The FTC had an active year with several enforcement actions. In addition to the court's approval of the FTC's historic US$5 billion settlement with Facebook, the agency brought several notable actions regarding unfair practices, data security and the Children's Online Privacy Protection Act (COPPA).

Along with the past year's significant increase and reliance on Zoom videoconferencing during the pandemic lockdowns came concerns about and allegations of inadequate data security. On 9 November 2020, the FTC announced a settlement with Zoom regarding the agency's allegations that the company made false and deceptive claims about its encryption since at least 2016, as well as engaged in unfair practices, which undermined the security of its users, specifically, the installation of software that bypassed a security feature in Apple's Safari browser.13 The FTC also focused on allegedly deceptive claims and inadequate security for two healthcare companies (SkyMed and Flo Health) for failing to take reasonable steps to secure sensitive health records,14 as well as sharing users' health information with undisclosed data analytics providers.15 With respect to the use of facial technology, Everalbum settled FTC allegations that it deceived consumers about its retention of photos and videos of users who deactivated their accounts.16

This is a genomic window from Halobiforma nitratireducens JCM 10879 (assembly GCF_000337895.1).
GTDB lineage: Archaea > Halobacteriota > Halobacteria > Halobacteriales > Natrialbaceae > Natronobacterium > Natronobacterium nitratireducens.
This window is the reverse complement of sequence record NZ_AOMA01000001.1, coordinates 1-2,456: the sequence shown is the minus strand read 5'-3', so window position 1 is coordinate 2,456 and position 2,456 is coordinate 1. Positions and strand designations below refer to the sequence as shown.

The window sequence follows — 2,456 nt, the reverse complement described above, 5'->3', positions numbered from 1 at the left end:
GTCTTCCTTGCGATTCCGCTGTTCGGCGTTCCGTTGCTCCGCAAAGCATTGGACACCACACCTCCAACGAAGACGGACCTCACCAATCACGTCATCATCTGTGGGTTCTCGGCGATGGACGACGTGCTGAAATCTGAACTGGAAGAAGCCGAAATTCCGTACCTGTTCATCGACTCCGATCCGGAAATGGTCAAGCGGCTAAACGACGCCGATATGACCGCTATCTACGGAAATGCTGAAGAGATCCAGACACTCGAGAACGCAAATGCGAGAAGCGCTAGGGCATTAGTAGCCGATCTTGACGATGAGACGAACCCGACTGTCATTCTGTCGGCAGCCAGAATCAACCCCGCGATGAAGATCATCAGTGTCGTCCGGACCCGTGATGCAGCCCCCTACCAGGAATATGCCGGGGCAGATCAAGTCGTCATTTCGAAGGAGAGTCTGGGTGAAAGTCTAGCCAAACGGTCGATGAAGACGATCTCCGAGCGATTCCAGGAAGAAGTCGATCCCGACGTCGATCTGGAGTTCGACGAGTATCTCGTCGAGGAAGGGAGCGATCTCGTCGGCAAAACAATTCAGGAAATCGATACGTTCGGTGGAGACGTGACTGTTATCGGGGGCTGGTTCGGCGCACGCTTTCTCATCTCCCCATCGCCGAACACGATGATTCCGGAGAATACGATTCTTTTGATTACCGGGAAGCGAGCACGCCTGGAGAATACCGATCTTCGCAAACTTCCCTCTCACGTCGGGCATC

Moreover, the FTC demonstrated its continued focus on children's privacy during the past year. In July 2020, the FTC finalised a settlement and consent agreement to resolve allegations that Miniclip misrepresented its status in a COPPA safe harbour programme.17 Kuuhuub Inc, Kuu Hubb Oy and Recolor Oy (an online colouring book app) also settled FTC allegations that, in violation of COPPA, they collected and disclosed personal information about children who used the app without notifying their parents and obtaining their consent.18